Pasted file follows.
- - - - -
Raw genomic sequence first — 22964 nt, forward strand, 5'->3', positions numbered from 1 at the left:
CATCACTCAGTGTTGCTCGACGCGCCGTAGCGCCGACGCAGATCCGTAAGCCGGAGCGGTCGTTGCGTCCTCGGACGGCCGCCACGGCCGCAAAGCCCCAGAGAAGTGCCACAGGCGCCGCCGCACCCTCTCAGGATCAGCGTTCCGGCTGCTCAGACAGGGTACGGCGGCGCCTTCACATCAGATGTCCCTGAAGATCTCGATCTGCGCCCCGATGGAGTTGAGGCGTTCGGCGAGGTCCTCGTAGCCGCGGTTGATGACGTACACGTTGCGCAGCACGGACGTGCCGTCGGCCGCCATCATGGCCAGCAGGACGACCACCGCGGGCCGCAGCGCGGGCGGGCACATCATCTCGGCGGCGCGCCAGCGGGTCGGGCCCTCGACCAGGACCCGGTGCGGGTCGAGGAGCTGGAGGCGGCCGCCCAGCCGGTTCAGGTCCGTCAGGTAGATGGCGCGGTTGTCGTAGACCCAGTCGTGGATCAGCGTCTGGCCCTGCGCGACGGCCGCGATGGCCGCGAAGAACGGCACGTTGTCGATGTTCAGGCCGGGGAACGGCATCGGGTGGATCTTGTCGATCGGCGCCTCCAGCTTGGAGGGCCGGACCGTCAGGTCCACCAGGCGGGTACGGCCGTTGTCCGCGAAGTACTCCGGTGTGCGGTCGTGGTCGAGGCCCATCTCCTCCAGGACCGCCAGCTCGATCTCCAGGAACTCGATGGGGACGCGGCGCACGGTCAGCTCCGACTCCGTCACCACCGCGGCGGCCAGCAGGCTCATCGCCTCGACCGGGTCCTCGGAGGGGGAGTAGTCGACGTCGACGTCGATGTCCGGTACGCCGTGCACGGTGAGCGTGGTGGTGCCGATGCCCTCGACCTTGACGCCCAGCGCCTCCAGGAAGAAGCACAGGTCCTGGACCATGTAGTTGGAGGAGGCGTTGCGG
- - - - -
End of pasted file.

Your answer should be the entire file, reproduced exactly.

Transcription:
Raw genomic sequence first — 22964 nt, forward strand, 5'->3', positions numbered from 1 at the left:
CATCACTCAGTGTTGCTCGACGCGCCGTAGCGCCGACGCAGATCCGTAAGCCGGAGCGGTCGTTGCGTCCTCGGACGGCCGCCACGGCCGCAAAGCCCCAGAGAAGTGCCACAGGCGCCGCCGCACCCTCTCAGGATCAGCGTTCCGGCTGCTCAGACAGGGTACGGCGGCGCCTTCACATCAGATGTCCCTGAAGATCTCGATCTGCGCCCCGATGGAGTTGAGGCGTTCGGCGAGGTCCTCGTAGCCGCGGTTGATGACGTACACGTTGCGCAGCACGGACGTGCCGTCGGCCGCCATCATGGCCAGCAGGACGACCACCGCGGGCCGCAGCGCGGGCGGGCACATCATCTCGGCGGCGCGCCAGCGGGTCGGGCCCTCGACCAGGACCCGGTGCGGGTCGAGGAGCTGGAGGCGGCCGCCCAGCCGGTTCAGGTCCGTCAGGTAGATGGCGCGGTTGTCGTAGACCCAGTCGTGGATCAGCGTCTGGCCCTGCGCGACGGCCGCGATGGCCGCGAAGAACGGCACGTTGTCGATGTTCAGGCCGGGGAACGGCATCGGGTGGATCTTGTCGATCGGCGCCTCCAGCTTGGAGGGCCGGACCGTCAGGTCCACCAGGCGGGTACGGCCGTTGTCCGCGAAGTACTCCGGTGTGCGGTCGTGGTCGAGGCCCATCTCCTCCAGGACCGCCAGCTCGATCTCCAGGAACTCGATGGGGACGCGGCGCACGGTCAGCTCCGACTCCGTCACCACCGCGGCGGCCAGCAGGCTCATCGCCTCGACCGGGTCCTCGGAGGGGGAGTAGTCGACGTCGACGTCGATGTCCGGTACGCCGTGCACGGTGAGCGTGGTGGTGCCGATGCCCTCGACCTTGACGCCCAGCGCCTCCAGGAAGAAGCACAGGTCCTGGACCATGTAGTTGGAGGAGGCGTTGCGG